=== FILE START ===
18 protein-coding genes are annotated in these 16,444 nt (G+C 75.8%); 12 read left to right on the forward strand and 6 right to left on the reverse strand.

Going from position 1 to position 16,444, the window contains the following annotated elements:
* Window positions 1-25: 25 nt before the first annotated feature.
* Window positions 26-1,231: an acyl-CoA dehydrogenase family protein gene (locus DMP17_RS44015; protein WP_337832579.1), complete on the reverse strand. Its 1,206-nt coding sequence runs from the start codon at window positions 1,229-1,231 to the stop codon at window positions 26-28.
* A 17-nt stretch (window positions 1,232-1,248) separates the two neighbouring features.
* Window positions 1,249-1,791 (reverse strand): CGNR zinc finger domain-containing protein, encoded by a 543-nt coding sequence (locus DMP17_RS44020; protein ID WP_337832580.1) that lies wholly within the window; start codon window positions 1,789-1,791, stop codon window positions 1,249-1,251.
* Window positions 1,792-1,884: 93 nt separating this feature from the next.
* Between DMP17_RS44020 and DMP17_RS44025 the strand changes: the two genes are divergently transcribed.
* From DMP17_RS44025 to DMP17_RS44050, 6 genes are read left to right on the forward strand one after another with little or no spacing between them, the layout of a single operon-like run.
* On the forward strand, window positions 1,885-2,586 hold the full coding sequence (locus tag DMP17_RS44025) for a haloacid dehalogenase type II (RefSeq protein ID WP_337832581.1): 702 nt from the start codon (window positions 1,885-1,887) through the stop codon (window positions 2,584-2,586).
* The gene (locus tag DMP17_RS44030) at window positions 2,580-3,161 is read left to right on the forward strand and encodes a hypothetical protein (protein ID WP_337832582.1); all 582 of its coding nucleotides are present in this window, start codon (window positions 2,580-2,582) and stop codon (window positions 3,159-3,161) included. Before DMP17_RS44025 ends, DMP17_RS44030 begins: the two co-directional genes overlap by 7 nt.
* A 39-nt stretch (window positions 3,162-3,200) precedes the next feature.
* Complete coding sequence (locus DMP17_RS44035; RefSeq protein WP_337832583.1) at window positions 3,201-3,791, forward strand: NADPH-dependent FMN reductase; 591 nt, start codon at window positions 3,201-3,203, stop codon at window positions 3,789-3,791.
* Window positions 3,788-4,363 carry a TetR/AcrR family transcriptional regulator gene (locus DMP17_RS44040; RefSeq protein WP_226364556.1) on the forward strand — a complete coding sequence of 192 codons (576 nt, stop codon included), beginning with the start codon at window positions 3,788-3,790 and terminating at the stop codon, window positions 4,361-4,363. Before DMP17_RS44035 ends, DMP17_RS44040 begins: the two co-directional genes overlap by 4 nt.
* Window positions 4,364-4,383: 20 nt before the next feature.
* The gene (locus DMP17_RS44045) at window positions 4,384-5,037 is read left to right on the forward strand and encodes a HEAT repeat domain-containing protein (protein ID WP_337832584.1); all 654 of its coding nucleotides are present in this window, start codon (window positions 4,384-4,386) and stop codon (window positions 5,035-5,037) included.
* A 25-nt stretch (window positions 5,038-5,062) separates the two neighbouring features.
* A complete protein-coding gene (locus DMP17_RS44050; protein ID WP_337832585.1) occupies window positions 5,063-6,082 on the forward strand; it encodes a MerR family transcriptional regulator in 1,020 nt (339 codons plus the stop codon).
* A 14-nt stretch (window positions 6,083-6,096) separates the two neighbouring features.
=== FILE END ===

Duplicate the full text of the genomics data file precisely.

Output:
18 protein-coding genes are annotated in these 16,444 nt (G+C 75.8%); 12 read left to right on the forward strand and 6 right to left on the reverse strand.

Going from position 1 to position 16,444, the window contains the following annotated elements:
* Window positions 1-25: 25 nt before the first annotated feature.
* Window positions 26-1,231: an acyl-CoA dehydrogenase family protein gene (locus DMP17_RS44015; protein WP_337832579.1), complete on the reverse strand. Its 1,206-nt coding sequence runs from the start codon at window positions 1,229-1,231 to the stop codon at window positions 26-28.
* A 17-nt stretch (window positions 1,232-1,248) separates the two neighbouring features.
* Window positions 1,249-1,791 (reverse strand): CGNR zinc finger domain-containing protein, encoded by a 543-nt coding sequence (locus DMP17_RS44020; protein ID WP_337832580.1) that lies wholly within the window; start codon window positions 1,789-1,791, stop codon window positions 1,249-1,251.
* Window positions 1,792-1,884: 93 nt separating this feature from the next.
* Between DMP17_RS44020 and DMP17_RS44025 the strand changes: the two genes are divergently transcribed.
* From DMP17_RS44025 to DMP17_RS44050, 6 genes are read left to right on the forward strand one after another with little or no spacing between them, the layout of a single operon-like run.
* On the forward strand, window positions 1,885-2,586 hold the full coding sequence (locus tag DMP17_RS44025) for a haloacid dehalogenase type II (RefSeq protein ID WP_337832581.1): 702 nt from the start codon (window positions 1,885-1,887) through the stop codon (window positions 2,584-2,586).
* The gene (locus tag DMP17_RS44030) at window positions 2,580-3,161 is read left to right on the forward strand and encodes a hypothetical protein (protein ID WP_337832582.1); all 582 of its coding nucleotides are present in this window, start codon (window positions 2,580-2,582) and stop codon (window positions 3,159-3,161) included. Before DMP17_RS44025 ends, DMP17_RS44030 begins: the two co-directional genes overlap by 7 nt.
* A 39-nt stretch (window positions 3,162-3,200) precedes the next feature.
* Complete coding sequence (locus DMP17_RS44035; RefSeq protein WP_337832583.1) at window positions 3,201-3,791, forward strand: NADPH-dependent FMN reductase; 591 nt, start codon at window positions 3,201-3,203, stop codon at window positions 3,789-3,791.
* Window positions 3,788-4,363 carry a TetR/AcrR family transcriptional regulator gene (locus DMP17_RS44040; RefSeq protein WP_226364556.1) on the forward strand — a complete coding sequence of 192 codons (576 nt, stop codon included), beginning with the start codon at window positions 3,788-3,790 and terminating at the stop codon, window positions 4,361-4,363. Before DMP17_RS44035 ends, DMP17_RS44040 begins: the two co-directional genes overlap by 4 nt.
* Window positions 4,364-4,383: 20 nt before the next feature.
* The gene (locus DMP17_RS44045) at window positions 4,384-5,037 is read left to right on the forward strand and encodes a HEAT repeat domain-containing protein (protein ID WP_337832584.1); all 654 of its coding nucleotides are present in this window, start codon (window positions 4,384-4,386) and stop codon (window positions 5,035-5,037) included.
* A 25-nt stretch (window positions 5,038-5,062) separates the two neighbouring features.
* A complete protein-coding gene (locus DMP17_RS44050; protein ID WP_337832585.1) occupies window positions 5,063-6,082 on the forward strand; it encodes a MerR family transcriptional regulator in 1,020 nt (339 codons plus the stop codon).
* A 14-nt stretch (window positions 6,083-6,096) separates the two neighbouring features.